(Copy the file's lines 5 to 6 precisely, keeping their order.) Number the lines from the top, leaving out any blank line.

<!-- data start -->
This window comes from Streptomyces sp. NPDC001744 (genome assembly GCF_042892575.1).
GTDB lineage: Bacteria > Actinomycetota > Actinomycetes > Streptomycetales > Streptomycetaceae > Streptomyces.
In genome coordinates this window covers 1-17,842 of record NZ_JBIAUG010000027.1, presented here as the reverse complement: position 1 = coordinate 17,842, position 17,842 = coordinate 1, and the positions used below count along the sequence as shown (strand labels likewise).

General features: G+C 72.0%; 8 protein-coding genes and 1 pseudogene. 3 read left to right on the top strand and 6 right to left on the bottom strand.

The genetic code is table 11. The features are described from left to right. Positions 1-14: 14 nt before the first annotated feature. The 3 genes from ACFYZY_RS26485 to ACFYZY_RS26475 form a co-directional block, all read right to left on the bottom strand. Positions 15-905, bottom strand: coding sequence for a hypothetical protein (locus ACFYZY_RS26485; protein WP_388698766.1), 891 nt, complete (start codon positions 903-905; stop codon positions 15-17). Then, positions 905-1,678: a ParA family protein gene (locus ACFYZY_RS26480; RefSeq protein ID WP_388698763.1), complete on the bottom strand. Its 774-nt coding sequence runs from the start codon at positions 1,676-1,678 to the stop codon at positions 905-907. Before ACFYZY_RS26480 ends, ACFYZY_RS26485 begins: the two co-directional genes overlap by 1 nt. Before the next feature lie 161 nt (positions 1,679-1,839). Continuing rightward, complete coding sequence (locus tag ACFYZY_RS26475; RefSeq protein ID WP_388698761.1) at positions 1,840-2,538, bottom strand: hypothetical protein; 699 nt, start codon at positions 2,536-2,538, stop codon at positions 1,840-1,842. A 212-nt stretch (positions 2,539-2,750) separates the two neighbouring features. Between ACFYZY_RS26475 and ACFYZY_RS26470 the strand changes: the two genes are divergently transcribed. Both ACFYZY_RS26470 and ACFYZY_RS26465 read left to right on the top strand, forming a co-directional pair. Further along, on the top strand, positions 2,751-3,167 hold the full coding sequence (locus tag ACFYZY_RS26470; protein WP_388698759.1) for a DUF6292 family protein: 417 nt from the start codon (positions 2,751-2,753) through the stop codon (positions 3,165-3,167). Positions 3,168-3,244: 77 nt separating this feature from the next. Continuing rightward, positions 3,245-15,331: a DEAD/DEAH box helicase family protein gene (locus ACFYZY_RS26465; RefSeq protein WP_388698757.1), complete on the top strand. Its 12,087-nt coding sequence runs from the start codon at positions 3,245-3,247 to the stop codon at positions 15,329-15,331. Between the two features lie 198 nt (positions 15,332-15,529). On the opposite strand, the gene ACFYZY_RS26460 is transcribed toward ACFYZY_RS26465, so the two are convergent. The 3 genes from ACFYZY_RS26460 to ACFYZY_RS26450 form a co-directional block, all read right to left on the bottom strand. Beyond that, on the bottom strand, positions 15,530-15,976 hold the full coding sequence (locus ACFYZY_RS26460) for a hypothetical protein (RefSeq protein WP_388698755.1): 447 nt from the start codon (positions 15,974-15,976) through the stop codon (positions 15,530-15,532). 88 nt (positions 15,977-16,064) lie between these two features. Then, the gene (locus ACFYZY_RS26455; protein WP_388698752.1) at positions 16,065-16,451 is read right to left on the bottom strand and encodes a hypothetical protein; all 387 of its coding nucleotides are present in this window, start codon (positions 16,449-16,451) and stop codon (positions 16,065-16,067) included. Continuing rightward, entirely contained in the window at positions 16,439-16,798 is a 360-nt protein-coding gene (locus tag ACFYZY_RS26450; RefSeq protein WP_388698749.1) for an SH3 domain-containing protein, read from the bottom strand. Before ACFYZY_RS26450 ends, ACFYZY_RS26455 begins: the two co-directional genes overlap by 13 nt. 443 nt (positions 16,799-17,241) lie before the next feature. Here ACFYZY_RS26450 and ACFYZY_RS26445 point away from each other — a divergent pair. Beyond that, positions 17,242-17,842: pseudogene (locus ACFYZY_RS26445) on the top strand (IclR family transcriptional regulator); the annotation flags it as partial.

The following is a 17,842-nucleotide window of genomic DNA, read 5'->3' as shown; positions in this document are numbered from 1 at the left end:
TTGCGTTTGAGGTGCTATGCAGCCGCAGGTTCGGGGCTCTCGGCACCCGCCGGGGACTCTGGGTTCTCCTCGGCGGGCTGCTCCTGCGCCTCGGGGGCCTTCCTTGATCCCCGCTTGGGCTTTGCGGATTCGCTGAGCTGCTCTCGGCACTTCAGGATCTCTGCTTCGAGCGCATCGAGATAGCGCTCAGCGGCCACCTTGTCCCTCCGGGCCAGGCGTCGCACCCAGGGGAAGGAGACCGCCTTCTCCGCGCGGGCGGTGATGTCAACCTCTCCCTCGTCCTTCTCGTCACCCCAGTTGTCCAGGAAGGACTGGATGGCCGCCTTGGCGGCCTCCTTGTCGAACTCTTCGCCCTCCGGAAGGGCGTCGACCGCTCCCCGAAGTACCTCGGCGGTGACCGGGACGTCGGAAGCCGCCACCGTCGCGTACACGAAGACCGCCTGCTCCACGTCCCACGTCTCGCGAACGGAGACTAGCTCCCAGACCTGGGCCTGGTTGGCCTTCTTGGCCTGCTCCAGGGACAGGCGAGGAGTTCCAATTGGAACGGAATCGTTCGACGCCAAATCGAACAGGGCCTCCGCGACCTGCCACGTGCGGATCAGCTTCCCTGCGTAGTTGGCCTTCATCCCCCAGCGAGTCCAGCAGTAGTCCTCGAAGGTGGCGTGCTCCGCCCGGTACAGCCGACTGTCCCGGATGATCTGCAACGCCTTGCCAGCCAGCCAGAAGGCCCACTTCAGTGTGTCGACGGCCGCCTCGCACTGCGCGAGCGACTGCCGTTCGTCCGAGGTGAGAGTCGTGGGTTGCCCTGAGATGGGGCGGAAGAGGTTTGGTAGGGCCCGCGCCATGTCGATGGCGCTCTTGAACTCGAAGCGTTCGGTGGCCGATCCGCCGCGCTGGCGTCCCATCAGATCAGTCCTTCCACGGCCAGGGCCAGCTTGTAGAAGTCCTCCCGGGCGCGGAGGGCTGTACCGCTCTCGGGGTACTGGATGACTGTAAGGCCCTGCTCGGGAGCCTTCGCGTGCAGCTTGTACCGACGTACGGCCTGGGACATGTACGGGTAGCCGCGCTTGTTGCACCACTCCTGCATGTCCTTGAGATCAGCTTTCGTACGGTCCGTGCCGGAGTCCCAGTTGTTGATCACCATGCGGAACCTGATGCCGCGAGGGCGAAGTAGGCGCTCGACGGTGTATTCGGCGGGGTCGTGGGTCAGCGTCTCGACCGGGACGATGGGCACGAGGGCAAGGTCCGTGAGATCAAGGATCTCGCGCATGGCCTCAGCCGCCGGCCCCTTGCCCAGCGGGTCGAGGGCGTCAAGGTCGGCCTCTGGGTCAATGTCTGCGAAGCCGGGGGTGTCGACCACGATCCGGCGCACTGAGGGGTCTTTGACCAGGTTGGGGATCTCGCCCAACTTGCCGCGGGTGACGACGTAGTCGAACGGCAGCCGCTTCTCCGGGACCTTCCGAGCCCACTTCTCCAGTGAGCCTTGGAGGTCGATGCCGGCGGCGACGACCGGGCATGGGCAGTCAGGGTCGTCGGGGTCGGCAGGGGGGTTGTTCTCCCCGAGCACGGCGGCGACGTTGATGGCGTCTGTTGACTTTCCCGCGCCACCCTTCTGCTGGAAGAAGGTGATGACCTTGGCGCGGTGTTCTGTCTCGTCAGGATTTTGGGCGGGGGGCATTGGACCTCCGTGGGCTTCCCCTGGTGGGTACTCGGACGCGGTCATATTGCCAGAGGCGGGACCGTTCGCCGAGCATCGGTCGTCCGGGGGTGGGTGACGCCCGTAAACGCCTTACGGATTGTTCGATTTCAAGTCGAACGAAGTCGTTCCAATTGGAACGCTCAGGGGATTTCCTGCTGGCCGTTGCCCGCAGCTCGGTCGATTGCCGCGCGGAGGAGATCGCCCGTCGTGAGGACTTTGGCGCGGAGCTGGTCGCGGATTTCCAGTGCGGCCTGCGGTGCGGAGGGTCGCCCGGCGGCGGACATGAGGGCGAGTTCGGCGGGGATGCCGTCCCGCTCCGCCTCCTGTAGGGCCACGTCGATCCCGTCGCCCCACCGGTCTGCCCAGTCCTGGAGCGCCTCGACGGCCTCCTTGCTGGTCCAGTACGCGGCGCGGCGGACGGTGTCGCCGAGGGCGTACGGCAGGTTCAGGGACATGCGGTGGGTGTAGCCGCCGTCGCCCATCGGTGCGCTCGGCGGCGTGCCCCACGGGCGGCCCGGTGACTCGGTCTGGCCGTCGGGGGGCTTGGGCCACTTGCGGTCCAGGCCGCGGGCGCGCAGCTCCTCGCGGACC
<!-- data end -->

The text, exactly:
The genetic code is table 11. The features are described from left to right. Positions 1-14: 14 nt before the first annotated feature. The 3 genes from ACFYZY_RS26485 to ACFYZY_RS26475 form a co-directional block, all read right to left on the bottom strand. Positions 15-905, bottom strand: coding sequence for a hypothetical protein (locus ACFYZY_RS26485; protein WP_388698766.1), 891 nt, complete (start codon positions 903-905; stop codon positions 15-17). Then, positions 905-1,678: a ParA family protein gene (locus ACFYZY_RS26480; RefSeq protein ID WP_388698763.1), complete on the bottom strand. Its 774-nt coding sequence runs from the start codon at positions 1,676-1,678 to the stop codon at positions 905-907. Before ACFYZY_RS26480 ends, ACFYZY_RS26485 begins: the two co-directional genes overlap by 1 nt. Before the next feature lie 161 nt (positions 1,679-1,839). Continuing rightward, complete coding sequence (locus tag ACFYZY_RS26475; RefSeq protein ID WP_388698761.1) at positions 1,840-2,538, bottom strand: hypothetical protein; 699 nt, start codon at positions 2,536-2,538, stop codon at positions 1,840-1,842. A 212-nt stretch (positions 2,539-2,750) separates the two neighbouring features. Between ACFYZY_RS26475 and ACFYZY_RS26470 the strand changes: the two genes are divergently transcribed. Both ACFYZY_RS26470 and ACFYZY_RS26465 read left to right on the top strand, forming a co-directional pair. Further along, on the top strand, positions 2,751-3,167 hold the full coding sequence (locus tag ACFYZY_RS26470; protein WP_388698759.1) for a DUF6292 family protein: 417 nt from the start codon (positions 2,751-2,753) through the stop codon (positions 3,165-3,167). Positions 3,168-3,244: 77 nt separating this feature from the next. Continuing rightward, positions 3,245-15,331: a DEAD/DEAH box helicase family protein gene (locus ACFYZY_RS26465; RefSeq protein WP_388698757.1), complete on the top strand. Its 12,087-nt coding sequence runs from the start codon at positions 3,245-3,247 to the stop codon at positions 15,329-15,331. Between the two features lie 198 nt (positions 15,332-15,529). On the opposite strand, the gene ACFYZY_RS26460 is transcribed toward ACFYZY_RS26465, so the two are convergent. The 3 genes from ACFYZY_RS26460 to ACFYZY_RS26450 form a co-directional block, all read right to left on the bottom strand. Beyond that, on the bottom strand, positions 15,530-15,976 hold the full coding sequence (locus ACFYZY_RS26460) for a hypothetical protein (RefSeq protein WP_388698755.1): 447 nt from the start codon (positions 15,974-15,976) through the stop codon (positions 15,530-15,532). 88 nt (positions 15,977-16,064) lie between these two features. Then, the gene (locus ACFYZY_RS26455; protein WP_388698752.1) at positions 16,065-16,451 is read right to left on the bottom strand and encodes a hypothetical protein; all 387 of its coding nucleotides are present in this window, start codon (positions 16,449-16,451) and stop codon (positions 16,065-16,067) included. Continuing rightward, entirely contained in the window at positions 16,439-16,798 is a 360-nt protein-coding gene (locus tag ACFYZY_RS26450; RefSeq protein WP_388698749.1) for an SH3 domain-containing protein, read from the bottom strand. Before ACFYZY_RS26450 ends, ACFYZY_RS26455 begins: the two co-directional genes overlap by 13 nt. 443 nt (positions 16,799-17,241) lie before the next feature. Here ACFYZY_RS26450 and ACFYZY_RS26445 point away from each other — a divergent pair. Beyond that, positions 17,242-17,842: pseudogene (locus ACFYZY_RS26445) on the top strand (IclR family transcriptional regulator); the annotation flags it as partial.

The following is a 17,842-nucleotide window of genomic DNA, read 5'->3' as shown; positions in this document are numbered from 1 at the left end: